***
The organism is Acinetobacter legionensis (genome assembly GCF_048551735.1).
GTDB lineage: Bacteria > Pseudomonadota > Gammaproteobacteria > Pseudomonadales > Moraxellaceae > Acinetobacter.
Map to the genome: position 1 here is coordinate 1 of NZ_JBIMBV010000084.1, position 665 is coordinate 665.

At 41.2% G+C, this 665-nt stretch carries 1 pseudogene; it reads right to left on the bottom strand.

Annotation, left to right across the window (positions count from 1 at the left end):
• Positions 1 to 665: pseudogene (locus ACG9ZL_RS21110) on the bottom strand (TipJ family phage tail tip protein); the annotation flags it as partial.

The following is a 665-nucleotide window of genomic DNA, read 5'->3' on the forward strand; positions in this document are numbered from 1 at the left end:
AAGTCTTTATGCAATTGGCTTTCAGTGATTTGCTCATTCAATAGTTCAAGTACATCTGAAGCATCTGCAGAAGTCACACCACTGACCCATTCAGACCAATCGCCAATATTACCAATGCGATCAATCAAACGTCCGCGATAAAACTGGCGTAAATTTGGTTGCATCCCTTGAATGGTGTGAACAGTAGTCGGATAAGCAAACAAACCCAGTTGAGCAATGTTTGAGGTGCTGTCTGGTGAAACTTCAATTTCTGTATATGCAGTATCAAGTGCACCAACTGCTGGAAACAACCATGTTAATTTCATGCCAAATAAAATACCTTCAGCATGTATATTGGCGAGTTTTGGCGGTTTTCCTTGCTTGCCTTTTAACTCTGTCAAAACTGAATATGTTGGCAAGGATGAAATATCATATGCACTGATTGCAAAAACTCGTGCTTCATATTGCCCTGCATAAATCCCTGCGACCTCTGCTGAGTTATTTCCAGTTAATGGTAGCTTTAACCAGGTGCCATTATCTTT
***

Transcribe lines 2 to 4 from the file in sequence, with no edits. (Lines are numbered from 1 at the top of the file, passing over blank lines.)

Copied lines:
GTDB lineage: Bacteria > Pseudomonadota > Gammaproteobacteria > Pseudomonadales > Moraxellaceae > Acinetobacter.
Map to the genome: position 1 here is coordinate 1 of NZ_JBIMBV010000084.1, position 665 is coordinate 665.

At 41.2% G+C, this 665-nt stretch carries 1 pseudogene; it reads right to left on the bottom strand.